“
Excited,” “thrilled” and “overwhelmed” were all words executive director Pam Glode-Desrochers used to describe her reaction.

“We talk about reconciliation, and there’s always lots to talk about it, but this is an actual action,” she told reporters.

“This is something that's tangible and real for us. There are lots of cities across Canada that, they've done statements of reconciliation, but they have only talked about it. This is an actual action. I think this is the start of a great partnership.”
Glode-Desrochers speaking to reporters. - THE COAST
  • Glode-Desrochers speaking to reporters.
  • THE COAST

The motion rescinds council’s previous decision from last November to declare 1940 Gottingen Street surplus and sell it off to the highest bidder. The 1.2-acre piece of land, assessed at $6.1 million, sits behind Centennial Pool and across the street from the Halifax police station. It’s been vacant ever since Canadian Blood Services moved out in 2013.

Discussions began back in January to undo council’s previous motion when word came down that the federal government was interested in helping to fund a new friendship centre.

“From that point on, we’ve been talking about what sites could HRM potentially help support them on,” councillor Waye Mason said Wednesday.

Glode-Desrochers has been working with Group ATN consultants on a business plan for the site, but once it became clear that proposal wouldn’t be ready in time, council and staff worked on a “hail mary” to rescind November’s motion before the property went up for sale.

The site will still be sold at market value, but the community group will have federal funding, an eager-to-help municipality and the potential for private partnerships to make its dreams come true.

“This isn’t a dream now,” said Glode-Desrochers. “This is something we can actually build on, and that’s going to make a huge difference.”


A full build-out of the property would be over 200,000 square feet, of which the Friendship Centre only needs 70,000. The remaining space will be developed with extensive community input. A reception event held next week will be the first chance to solicit feedback on what’s needed at the site. Glode-Desrochers suggests affordable housing units, a garden and a powwow space could all be included in final designs.

The building itself will also be “iconic,” she says, in a way that will make the entire city proud.

“We want this centre to be everybody’s centre,” she adds. “This is groundbreaking for us. I believe we’ll be a leader in how we’re doing reconciliation, particularly with the city here. Council took a leap today, and we’re going to do this together.”

Council’s motion taking place on national Aboriginal Day added extra significance to the announcement, even if that wasn’t by design.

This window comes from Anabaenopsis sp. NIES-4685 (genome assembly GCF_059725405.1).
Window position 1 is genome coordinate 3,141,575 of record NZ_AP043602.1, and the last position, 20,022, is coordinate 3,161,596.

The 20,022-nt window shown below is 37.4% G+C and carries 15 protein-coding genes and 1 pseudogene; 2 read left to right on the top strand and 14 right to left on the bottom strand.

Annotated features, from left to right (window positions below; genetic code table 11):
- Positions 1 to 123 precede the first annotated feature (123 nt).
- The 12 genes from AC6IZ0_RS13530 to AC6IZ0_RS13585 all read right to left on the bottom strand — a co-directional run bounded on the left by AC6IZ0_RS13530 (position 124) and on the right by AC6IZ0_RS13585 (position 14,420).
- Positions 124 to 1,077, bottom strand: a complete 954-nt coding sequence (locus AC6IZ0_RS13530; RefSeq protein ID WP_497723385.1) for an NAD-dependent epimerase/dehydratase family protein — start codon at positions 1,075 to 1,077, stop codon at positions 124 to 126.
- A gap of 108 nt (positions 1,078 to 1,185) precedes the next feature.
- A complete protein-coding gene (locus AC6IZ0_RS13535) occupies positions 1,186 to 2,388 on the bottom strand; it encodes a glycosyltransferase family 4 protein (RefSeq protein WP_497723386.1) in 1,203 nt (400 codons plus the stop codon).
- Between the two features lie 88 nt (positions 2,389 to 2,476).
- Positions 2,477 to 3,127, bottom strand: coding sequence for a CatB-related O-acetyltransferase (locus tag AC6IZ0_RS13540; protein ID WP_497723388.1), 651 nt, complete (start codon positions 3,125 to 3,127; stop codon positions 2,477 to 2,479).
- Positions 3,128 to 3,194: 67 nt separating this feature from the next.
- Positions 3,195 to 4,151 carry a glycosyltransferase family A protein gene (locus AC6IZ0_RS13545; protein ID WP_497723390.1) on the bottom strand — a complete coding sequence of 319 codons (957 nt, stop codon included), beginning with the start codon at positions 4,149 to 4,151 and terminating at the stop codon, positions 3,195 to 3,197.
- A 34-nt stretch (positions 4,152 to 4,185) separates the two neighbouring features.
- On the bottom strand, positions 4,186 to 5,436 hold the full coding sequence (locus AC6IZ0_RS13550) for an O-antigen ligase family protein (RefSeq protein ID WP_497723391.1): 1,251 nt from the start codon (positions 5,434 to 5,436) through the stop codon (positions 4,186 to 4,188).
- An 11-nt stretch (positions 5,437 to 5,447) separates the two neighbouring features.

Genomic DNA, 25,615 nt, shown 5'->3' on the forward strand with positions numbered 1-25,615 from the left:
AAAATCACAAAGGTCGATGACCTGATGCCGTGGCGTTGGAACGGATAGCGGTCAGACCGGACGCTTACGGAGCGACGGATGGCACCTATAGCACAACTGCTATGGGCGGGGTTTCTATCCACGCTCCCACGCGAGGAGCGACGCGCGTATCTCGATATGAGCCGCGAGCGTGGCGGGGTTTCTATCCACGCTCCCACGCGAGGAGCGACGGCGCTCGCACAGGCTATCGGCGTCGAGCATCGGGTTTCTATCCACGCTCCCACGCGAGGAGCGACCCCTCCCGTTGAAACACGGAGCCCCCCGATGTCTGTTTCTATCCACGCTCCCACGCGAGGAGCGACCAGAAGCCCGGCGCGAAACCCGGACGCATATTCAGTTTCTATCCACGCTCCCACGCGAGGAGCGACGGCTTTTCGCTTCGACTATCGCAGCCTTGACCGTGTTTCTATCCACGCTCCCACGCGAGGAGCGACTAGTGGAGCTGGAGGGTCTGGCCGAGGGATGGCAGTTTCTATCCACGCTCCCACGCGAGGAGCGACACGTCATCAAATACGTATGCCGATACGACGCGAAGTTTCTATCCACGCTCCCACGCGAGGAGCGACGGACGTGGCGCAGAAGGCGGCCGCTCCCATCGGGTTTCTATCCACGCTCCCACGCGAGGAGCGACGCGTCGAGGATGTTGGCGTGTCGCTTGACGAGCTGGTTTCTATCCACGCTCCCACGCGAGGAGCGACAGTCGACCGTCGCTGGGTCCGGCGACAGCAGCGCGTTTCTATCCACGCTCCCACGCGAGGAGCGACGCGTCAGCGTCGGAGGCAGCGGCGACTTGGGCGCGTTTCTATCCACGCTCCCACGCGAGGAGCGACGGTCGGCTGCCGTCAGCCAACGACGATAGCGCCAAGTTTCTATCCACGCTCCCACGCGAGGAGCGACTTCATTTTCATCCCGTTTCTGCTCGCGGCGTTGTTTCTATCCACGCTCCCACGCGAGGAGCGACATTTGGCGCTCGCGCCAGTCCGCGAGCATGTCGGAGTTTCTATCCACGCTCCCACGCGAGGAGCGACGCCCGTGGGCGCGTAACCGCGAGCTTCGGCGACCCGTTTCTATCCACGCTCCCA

“The timing of this is more coincidental,” said mayor Mike Savage. “Although it may be a sign from the creator, I don’t know.”

Savage opened the day’s meeting with an acknowledgement that Halifax sits on unceded Mi’kmaq land. His statement was cut off by an outburst from councillor David Hendsbee, who claimed June 21 was also the date Halifax was founded by European settlers.

The momentary tantrum, however, didn't overshadow the day’s later accomplishments.

“We’re moving more and more as a city to really understanding and having a relationship with our First Nations people,” said Savage. “That is very heartening.”

Mayor Mike Savage, joined by Glode-Desrochers, Mason and councillor Lindell Smith. - THE COAST
  • Mayor Mike Savage, joined by Glode-Desrochers, Mason and councillor Lindell Smith.
  • THE COAST

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Halifax doesn't know what its contractors are paying workers

But it's probably not enough for those employees to live on.

Posted By on Wed, Jun 21, 2017 at 1:33 PM

It's a safe bet the people who clean City Hall aren't being paid $19.10 an hour. - DANIELLE CAMERON
  • It's a safe bet the people who clean City Hall aren't being paid $19.10 an hour.
  • Danielle Cameron

It’s impossible to gauge the financial impact of HRM adopting a living wage policy, in part because right now the municipality doesn’t know what its contracted employees are being paid.

On Tuesday, Halifax Regional Council voted on a verbose staff recommendation to explore including employee compensation, environmental impacts and social economic benefits when approving external contracts.

The municipality will now create a “cross-departmental working group to engage external stakeholders, conduct further investigation and recommend with respect to whether or not to adopt a policy framework for the consideration” of those ethical options.

Potentially the biggest impact out of the report will be if HRM adopts a living wage. But nowhere in the document is there an estimation of how much that policy shift might cost. Like a Nancy Meyers movie, it’s complicated.